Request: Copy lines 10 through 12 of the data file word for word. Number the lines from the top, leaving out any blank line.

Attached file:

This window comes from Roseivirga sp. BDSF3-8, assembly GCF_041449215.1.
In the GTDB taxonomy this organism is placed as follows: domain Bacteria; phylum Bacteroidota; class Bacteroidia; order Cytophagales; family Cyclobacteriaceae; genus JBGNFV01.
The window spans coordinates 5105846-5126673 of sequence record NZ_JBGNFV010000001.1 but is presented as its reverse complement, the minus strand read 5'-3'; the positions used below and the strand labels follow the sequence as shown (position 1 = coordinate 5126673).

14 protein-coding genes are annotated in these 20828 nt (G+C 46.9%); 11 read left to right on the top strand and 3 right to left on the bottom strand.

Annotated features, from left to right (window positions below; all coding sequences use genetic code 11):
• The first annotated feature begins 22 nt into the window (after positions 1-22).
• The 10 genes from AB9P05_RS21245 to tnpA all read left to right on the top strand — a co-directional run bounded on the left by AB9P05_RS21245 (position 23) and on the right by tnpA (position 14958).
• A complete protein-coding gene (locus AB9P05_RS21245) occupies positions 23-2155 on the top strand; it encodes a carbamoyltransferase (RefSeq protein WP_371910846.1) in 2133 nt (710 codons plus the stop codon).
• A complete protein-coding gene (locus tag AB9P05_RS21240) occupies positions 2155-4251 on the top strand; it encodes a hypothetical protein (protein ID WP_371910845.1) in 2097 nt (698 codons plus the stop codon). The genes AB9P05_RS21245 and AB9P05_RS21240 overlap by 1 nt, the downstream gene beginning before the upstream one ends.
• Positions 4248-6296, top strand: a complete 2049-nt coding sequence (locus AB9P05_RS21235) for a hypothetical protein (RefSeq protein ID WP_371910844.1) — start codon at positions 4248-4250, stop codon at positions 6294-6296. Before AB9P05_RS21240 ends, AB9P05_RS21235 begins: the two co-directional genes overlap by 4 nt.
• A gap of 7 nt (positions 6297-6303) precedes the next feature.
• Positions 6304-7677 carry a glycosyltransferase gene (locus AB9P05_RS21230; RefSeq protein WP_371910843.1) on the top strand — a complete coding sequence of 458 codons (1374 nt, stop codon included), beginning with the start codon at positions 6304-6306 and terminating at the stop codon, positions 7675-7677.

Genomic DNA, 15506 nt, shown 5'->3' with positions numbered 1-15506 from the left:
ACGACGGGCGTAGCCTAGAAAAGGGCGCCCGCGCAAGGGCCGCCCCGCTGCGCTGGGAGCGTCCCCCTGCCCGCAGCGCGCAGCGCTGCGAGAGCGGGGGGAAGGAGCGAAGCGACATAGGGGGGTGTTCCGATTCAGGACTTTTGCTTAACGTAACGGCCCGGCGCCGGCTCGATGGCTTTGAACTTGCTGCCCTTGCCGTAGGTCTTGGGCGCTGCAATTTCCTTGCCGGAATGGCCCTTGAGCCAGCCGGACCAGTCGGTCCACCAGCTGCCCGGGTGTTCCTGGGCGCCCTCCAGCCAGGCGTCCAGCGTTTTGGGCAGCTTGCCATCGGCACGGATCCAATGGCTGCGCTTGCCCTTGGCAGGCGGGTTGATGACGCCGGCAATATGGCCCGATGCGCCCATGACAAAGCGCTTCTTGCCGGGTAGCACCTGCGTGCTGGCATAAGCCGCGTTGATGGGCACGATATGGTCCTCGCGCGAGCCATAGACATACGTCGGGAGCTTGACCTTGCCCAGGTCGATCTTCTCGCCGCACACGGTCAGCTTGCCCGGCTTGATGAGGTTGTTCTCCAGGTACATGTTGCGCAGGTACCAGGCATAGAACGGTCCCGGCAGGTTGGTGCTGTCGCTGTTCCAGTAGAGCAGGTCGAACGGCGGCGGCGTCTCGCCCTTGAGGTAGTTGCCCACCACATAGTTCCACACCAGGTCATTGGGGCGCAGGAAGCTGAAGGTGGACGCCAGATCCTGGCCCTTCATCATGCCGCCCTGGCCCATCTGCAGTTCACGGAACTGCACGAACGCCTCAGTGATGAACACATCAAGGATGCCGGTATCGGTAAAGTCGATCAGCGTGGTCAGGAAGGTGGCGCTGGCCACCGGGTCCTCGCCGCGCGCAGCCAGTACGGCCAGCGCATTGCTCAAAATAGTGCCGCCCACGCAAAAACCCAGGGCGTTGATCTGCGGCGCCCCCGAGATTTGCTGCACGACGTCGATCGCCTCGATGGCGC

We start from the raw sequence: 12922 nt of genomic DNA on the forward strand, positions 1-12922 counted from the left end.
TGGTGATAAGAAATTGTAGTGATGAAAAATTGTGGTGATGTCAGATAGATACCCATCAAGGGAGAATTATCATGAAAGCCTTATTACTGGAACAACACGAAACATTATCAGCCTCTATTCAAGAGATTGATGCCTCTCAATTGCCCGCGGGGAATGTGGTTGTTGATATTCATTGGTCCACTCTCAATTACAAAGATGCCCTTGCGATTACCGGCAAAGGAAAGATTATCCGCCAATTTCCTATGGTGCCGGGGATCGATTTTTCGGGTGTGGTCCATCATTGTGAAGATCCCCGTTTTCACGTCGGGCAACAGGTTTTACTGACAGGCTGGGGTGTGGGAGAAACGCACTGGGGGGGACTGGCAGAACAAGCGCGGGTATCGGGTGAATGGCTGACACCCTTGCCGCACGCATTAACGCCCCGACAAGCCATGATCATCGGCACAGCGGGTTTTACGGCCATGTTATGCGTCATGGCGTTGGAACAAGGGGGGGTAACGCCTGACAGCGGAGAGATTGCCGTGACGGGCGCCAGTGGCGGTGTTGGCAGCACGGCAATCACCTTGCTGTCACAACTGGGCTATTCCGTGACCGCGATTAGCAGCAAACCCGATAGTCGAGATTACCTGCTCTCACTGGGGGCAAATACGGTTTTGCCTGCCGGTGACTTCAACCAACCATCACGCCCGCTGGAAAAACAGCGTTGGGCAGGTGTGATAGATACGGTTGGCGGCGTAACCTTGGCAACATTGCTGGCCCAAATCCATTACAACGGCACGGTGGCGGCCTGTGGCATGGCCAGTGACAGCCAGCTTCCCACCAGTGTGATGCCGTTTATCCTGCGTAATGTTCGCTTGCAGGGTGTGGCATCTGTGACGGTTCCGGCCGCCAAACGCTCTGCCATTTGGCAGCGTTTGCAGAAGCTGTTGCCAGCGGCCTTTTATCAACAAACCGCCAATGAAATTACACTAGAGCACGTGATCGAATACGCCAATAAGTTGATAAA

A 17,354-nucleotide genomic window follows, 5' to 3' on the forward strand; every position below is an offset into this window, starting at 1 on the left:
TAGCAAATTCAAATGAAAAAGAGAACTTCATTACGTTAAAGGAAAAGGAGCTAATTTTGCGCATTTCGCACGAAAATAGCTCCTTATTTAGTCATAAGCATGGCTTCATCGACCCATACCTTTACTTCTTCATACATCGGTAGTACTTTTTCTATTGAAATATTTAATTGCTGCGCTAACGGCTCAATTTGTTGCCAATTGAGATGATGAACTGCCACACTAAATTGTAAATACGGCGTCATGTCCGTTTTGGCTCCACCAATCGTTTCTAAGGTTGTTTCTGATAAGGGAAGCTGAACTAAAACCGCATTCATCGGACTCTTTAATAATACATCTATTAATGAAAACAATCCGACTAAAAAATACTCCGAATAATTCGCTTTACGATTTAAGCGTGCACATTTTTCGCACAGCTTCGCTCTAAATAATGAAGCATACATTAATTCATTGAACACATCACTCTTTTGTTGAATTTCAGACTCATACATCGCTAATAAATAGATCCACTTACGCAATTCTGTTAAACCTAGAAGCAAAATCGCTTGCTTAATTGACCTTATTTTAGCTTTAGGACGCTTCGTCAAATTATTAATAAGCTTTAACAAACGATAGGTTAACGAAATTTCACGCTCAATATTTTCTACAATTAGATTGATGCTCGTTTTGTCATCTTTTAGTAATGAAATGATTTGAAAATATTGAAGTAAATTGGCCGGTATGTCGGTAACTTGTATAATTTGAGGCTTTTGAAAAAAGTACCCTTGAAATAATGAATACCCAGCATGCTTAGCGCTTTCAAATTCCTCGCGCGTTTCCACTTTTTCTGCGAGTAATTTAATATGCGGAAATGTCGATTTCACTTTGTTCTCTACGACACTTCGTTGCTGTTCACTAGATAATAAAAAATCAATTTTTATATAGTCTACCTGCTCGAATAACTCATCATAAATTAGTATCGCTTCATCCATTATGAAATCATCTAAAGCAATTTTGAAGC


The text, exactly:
• Positions 4248-6296, top strand: a complete 2049-nt coding sequence (locus AB9P05_RS21235) for a hypothetical protein (RefSeq protein ID WP_371910844.1) — start codon at positions 4248-4250, stop codon at positions 6294-6296. Before AB9P05_RS21240 ends, AB9P05_RS21235 begins: the two co-directional genes overlap by 4 nt.
• A gap of 7 nt (positions 6297-6303) precedes the next feature.
• Positions 6304-7677 carry a glycosyltransferase gene (locus AB9P05_RS21230; RefSeq protein WP_371910843.1) on the top strand — a complete coding sequence of 458 codons (1374 nt, stop codon included), beginning with the start codon at positions 6304-6306 and terminating at the stop codon, positions 7675-7677.